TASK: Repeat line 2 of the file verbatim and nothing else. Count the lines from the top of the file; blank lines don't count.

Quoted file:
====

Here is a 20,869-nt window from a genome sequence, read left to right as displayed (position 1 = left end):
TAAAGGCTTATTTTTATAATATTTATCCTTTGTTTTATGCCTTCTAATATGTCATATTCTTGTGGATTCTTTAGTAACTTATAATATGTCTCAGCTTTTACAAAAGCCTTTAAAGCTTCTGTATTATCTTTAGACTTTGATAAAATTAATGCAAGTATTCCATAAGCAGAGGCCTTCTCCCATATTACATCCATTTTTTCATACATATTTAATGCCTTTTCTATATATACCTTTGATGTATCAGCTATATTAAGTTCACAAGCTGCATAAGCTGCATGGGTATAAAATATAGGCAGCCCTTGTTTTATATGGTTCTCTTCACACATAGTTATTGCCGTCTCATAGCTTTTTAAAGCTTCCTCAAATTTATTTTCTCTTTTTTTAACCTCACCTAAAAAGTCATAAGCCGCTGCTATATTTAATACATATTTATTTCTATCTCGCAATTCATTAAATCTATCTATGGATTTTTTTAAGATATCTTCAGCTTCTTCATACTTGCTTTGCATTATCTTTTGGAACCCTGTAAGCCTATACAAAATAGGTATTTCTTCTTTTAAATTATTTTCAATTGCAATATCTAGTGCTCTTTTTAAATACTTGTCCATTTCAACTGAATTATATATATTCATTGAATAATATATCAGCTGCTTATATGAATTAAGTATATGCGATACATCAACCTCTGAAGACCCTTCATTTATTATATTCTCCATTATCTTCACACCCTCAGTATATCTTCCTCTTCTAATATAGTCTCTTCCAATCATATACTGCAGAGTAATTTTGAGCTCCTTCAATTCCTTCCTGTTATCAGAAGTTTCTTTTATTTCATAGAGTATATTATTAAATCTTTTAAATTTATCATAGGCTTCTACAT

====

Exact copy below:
TAAAGGCTTATTTTTATAATATTTATCCTTTGTTTTATGCCTTCTAATATGTCATATTCTTGTGGATTCTTTAGTAACTTATAATATGTCTCAGCTTTTACAAAAGCCTTTAAAGCTTCTGTATTATCTTTAGACTTTGATAAAATTAATGCAAGTATTCCATAAGCAGAGGCCTTCTCCCATATTACATCCATTTTTTCATACATATTTAATGCCTTTTCTATATATACCTTTGATGTATCAGCTATATTAAGTTCACAAGCTGCATAAGCTGCATGGGTATAAAATATAGGCAGCCCTTGTTTTATATGGTTCTCTTCACACATAGTTATTGCCGTCTCATAGCTTTTTAAAGCTTCCTCAAATTTATTTTCTCTTTTTTTAACCTCACCTAAAAAGTCATAAGCCGCTGCTATATTTAATACATATTTATTTCTATCTCGCAATTCATTAAATCTATCTATGGATTTTTTTAAGATATCTTCAGCTTCTTCATACTTGCTTTGCATTATCTTTTGGAACCCTGTAAGCCTATACAAAATAGGTATTTCTTCTTTTAAATTATTTTCAATTGCAATATCTAGTGCTCTTTTTAAATACTTGTCCATTTCAACTGAATTATATATATTCATTGAATAATATATCAGCTGCTTATATGAATTAAGTATATGCGATACATCAACCTCTGAAGACCCTTCATTTATTATATTCTCCATTATCTTCACACCCTCAGTATATCTTCCTCTTCTAATATAGTCTCTTCCAATCATATACTGCAGAGTAATTTTGAGCTCCTTCAATTCCTTCCTGTTATCAGAAGTTTCTTTTATTTCATAGAGTATATTATTAAATCTTTTAAATTTATCATAGGCTTCTACAT